Kensington, Maryland

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Kensington is a town in Montgomery County, Maryland, United States. The population was 1,873 at the 2000 census. Greater Kensington encompasses the entire 20895 zip code and its population is an order of magnitude larger than that of the town at its center.



The area around the Rock Creek basin where Kensington is located was primarily agricultural until 1873, when the B&O Railroad completed the Metropolitan Branch which traversed Montgomery County. A community arose where the new railroad line intersected the old Rockville-to-Bladensburg road. This early settlement was first known as Knowles Station. In the early 1890s, Washington, D.C. developer Brainard Warner began purchasing land parcels to build a planned Victorian community, complete with church, library, and a local newspaper. Fascinated by a recent trip to London, Warner first named his town Kensington Park. Upon incorporation in 1894, the town was renamed Kensington. The historic core of Kensington was listed on the National Register of Historic Places, as the Kensington Historic District in 1980.[1]

Initially Kensington was a summer refuge for Washington, D.C., residents wishing to escape the capital's humid summers. As years passed and its residents increasingly remained year round, Kensington evolved into a commuter suburb. The large southernmost section originally mapped out by Warner remains largely unchanged since inception, and is a historically preserved zone. Indeed the only major changes in the town's basic layout have been the bridging over of the original railroad crossing in 1937, and the extension and widening of Connecticut Avenue, the town's main thoroughfare, in 1957.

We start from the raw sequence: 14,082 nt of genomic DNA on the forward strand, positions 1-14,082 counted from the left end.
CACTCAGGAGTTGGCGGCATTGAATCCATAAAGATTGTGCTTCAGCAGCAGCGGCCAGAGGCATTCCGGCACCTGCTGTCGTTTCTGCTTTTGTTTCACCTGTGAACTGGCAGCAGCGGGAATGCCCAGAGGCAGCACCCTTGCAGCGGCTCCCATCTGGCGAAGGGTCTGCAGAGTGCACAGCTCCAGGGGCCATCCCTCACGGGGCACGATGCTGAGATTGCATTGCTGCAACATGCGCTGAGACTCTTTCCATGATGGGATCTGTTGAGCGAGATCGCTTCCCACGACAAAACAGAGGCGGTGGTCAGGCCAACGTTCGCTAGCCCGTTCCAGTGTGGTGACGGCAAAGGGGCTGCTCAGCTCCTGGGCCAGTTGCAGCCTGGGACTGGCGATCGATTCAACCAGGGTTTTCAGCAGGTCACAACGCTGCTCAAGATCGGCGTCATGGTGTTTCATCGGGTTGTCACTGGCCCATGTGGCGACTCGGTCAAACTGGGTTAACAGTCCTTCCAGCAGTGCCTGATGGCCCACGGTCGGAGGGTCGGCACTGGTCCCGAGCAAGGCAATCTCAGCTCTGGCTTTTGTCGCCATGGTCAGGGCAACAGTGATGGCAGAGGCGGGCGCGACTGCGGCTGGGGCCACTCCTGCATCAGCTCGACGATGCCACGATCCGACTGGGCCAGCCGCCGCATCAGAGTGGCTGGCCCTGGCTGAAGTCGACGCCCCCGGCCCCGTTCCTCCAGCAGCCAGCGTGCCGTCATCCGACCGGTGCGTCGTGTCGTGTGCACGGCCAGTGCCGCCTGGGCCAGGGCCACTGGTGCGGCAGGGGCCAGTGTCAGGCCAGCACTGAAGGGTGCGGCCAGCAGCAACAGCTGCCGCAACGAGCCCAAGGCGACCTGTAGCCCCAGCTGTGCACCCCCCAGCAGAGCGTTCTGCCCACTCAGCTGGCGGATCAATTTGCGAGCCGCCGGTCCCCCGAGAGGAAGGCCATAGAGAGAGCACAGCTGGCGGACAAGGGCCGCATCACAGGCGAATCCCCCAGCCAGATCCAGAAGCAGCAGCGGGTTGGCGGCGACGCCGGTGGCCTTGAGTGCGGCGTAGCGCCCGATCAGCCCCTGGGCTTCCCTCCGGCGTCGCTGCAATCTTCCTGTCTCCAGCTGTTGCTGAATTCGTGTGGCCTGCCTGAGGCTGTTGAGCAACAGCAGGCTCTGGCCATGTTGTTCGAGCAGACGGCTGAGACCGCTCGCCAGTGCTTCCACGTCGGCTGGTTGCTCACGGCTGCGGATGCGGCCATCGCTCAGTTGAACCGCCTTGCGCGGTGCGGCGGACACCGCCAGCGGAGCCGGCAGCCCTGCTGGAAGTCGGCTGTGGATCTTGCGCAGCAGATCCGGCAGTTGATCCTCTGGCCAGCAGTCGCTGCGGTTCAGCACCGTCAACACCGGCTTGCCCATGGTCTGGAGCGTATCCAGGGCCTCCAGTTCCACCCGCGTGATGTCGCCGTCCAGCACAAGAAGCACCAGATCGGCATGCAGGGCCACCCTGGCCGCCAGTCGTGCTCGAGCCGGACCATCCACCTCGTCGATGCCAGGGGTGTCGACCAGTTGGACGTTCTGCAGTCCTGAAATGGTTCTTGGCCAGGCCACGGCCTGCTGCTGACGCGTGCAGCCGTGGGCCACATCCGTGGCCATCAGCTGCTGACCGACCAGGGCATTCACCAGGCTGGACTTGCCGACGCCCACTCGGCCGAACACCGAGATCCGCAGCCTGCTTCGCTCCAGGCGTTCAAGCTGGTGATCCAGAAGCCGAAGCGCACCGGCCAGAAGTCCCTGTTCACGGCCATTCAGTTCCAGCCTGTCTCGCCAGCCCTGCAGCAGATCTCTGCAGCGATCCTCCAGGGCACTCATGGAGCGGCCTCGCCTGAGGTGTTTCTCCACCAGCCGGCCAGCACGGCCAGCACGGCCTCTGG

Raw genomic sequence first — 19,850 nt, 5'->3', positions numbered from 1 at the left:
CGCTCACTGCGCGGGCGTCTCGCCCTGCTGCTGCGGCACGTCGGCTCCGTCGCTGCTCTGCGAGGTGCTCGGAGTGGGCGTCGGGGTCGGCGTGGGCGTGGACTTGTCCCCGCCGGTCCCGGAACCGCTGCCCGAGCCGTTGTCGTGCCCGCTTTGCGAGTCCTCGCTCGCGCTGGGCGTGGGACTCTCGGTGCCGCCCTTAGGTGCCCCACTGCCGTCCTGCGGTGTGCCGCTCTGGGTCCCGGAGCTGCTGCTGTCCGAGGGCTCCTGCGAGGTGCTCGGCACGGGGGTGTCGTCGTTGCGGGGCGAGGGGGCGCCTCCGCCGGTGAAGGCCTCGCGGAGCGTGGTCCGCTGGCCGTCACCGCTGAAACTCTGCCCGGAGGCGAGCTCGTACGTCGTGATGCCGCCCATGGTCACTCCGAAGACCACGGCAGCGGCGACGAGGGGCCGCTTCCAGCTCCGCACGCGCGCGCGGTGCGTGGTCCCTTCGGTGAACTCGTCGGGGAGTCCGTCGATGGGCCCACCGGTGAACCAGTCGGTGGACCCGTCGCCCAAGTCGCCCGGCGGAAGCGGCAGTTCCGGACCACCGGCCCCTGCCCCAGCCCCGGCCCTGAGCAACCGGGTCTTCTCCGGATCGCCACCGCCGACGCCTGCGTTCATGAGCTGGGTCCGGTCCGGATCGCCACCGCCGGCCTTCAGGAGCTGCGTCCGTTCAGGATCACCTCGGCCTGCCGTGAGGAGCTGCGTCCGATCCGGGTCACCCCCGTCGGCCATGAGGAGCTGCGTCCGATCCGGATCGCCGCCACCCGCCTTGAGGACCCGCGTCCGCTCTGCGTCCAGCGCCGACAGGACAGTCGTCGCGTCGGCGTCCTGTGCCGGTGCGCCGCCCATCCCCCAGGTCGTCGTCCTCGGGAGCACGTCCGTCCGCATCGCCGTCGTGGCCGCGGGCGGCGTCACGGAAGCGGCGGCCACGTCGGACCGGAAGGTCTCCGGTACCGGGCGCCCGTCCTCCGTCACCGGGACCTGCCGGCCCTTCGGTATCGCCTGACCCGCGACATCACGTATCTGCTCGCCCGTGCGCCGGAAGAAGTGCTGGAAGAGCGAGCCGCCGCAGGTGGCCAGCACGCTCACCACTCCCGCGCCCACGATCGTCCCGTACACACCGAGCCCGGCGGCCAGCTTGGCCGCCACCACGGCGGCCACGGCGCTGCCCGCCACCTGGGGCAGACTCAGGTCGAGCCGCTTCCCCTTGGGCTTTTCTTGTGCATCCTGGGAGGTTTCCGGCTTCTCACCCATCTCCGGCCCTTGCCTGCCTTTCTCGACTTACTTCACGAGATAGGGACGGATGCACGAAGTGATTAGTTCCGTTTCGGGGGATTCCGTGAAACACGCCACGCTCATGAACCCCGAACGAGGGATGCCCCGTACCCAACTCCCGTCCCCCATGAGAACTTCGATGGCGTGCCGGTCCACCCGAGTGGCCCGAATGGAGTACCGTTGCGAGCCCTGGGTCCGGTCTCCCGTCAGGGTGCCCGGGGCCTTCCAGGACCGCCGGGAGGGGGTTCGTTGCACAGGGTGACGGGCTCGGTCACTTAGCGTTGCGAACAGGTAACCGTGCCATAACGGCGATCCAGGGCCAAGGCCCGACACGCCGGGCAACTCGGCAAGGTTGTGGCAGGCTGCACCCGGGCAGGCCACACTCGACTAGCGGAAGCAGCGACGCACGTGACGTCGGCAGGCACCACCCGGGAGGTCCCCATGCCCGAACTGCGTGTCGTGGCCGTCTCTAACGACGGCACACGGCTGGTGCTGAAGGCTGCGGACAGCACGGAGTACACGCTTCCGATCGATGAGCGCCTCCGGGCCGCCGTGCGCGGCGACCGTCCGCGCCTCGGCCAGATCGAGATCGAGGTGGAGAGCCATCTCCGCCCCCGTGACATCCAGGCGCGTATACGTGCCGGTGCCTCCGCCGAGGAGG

The little town gained national attention three times in a 10-month span early in the 21st century as a result of events which occurred within a mere quarter-mile radius. In December 2001, the town responded to complaints from anonymous citizens by banning Santa Claus from the annual holiday parade. Protesters arrived at the parade en masse, including hundreds of Santas riding everything from motorcycles to fire trucks. Eight months later, a Amtrak train derailed adjacent to the town center when the tracks separated at an overheated joint, sending over a hundred victims to area hospitals. Fortunately, there were no fatalities. Then, on October 2, 2002, Lori Ann Lewis-Rivera became the fifth victim of the snipers who terrorized the Washington area that month, while cleaning her auto at a Kensington gas station. (See Beltway sniper attacks.)

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